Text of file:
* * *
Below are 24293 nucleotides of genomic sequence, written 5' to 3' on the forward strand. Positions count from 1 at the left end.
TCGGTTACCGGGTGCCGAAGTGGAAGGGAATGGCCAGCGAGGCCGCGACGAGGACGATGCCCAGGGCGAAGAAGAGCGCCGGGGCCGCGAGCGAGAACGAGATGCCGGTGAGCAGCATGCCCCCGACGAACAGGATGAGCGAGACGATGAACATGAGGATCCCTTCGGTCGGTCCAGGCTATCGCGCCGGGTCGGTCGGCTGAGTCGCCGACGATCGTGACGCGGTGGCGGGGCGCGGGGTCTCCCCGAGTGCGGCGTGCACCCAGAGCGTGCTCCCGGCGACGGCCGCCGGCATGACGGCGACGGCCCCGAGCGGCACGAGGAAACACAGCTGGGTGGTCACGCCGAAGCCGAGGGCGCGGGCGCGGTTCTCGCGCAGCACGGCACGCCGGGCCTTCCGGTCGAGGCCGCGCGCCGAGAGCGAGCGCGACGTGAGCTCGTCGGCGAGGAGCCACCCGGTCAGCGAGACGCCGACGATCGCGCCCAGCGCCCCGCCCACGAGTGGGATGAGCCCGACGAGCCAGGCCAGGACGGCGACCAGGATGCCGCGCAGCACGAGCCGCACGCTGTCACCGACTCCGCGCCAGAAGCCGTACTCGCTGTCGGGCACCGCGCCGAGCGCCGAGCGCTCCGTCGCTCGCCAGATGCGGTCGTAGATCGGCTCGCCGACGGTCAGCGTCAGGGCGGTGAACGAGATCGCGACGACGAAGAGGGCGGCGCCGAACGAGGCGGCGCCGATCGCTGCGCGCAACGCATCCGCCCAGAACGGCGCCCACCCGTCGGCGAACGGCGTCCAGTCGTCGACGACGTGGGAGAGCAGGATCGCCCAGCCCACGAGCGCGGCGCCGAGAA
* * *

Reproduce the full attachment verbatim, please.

Below are 24293 nucleotides of genomic sequence, written 5' to 3' on the forward strand. Positions count from 1 at the left end.
TCGGTTACCGGGTGCCGAAGTGGAAGGGAATGGCCAGCGAGGCCGCGACGAGGACGATGCCCAGGGCGAAGAAGAGCGCCGGGGCCGCGAGCGAGAACGAGATGCCGGTGAGCAGCATGCCCCCGACGAACAGGATGAGCGAGACGATGAACATGAGGATCCCTTCGGTCGGTCCAGGCTATCGCGCCGGGTCGGTCGGCTGAGTCGCCGACGATCGTGACGCGGTGGCGGGGCGCGGGGTCTCCCCGAGTGCGGCGTGCACCCAGAGCGTGCTCCCGGCGACGGCCGCCGGCATGACGGCGACGGCCCCGAGCGGCACGAGGAAACACAGCTGGGTGGTCACGCCGAAGCCGAGGGCGCGGGCGCGGTTCTCGCGCAGCACGGCACGCCGGGCCTTCCGGTCGAGGCCGCGCGCCGAGAGCGAGCGCGACGTGAGCTCGTCGGCGAGGAGCCACCCGGTCAGCGAGACGCCGACGATCGCGCCCAGCGCCCCGCCCACGAGTGGGATGAGCCCGACGAGCCAGGCCAGGACGGCGACCAGGATGCCGCGCAGCACGAGCCGCACGCTGTCACCGACTCCGCGCCAGAAGCCGTACTCGCTGTCGGGCACCGCGCCGAGCGCCGAGCGCTCCGTCGCTCGCCAGATGCGGTCGTAGATCGGCTCGCCGACGGTCAGCGTCAGGGCGGTGAACGAGATCGCGACGACGAAGAGGGCGGCGCCGAACGAGGCGGCGCCGATCGCTGCGCGCAACGCATCCGCCCAGAACGGCGCCCACCCGTCGGCGAACGGCGTCCAGTCGTCGACGACGTGGGAGAGCAGGATCGCCCAGCCCACGAGCGCGGCGCCGAGAA